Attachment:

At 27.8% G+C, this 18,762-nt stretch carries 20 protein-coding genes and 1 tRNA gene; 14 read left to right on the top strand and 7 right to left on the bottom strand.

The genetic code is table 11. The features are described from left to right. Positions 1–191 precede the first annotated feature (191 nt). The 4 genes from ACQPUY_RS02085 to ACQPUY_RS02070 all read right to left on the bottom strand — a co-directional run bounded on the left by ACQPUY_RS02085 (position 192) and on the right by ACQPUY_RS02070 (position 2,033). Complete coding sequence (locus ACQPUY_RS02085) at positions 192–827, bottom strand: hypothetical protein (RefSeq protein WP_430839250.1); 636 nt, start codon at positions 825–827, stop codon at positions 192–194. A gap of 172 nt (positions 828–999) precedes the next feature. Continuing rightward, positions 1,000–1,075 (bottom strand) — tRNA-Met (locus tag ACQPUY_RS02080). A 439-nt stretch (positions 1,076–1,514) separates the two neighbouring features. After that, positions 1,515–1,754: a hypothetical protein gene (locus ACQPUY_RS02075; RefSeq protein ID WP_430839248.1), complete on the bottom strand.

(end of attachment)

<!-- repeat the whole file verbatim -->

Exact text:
At 27.8% G+C, this 18,762-nt stretch carries 20 protein-coding genes and 1 tRNA gene; 14 read left to right on the top strand and 7 right to left on the bottom strand.

The genetic code is table 11. The features are described from left to right. Positions 1–191 precede the first annotated feature (191 nt). The 4 genes from ACQPUY_RS02085 to ACQPUY_RS02070 all read right to left on the bottom strand — a co-directional run bounded on the left by ACQPUY_RS02085 (position 192) and on the right by ACQPUY_RS02070 (position 2,033). Complete coding sequence (locus ACQPUY_RS02085) at positions 192–827, bottom strand: hypothetical protein (RefSeq protein WP_430839250.1); 636 nt, start codon at positions 825–827, stop codon at positions 192–194. A gap of 172 nt (positions 828–999) precedes the next feature. Continuing rightward, positions 1,000–1,075 (bottom strand) — tRNA-Met (locus tag ACQPUY_RS02080). A 439-nt stretch (positions 1,076–1,514) separates the two neighbouring features. After that, positions 1,515–1,754: a hypothetical protein gene (locus ACQPUY_RS02075; RefSeq protein ID WP_430839248.1), complete on the bottom strand.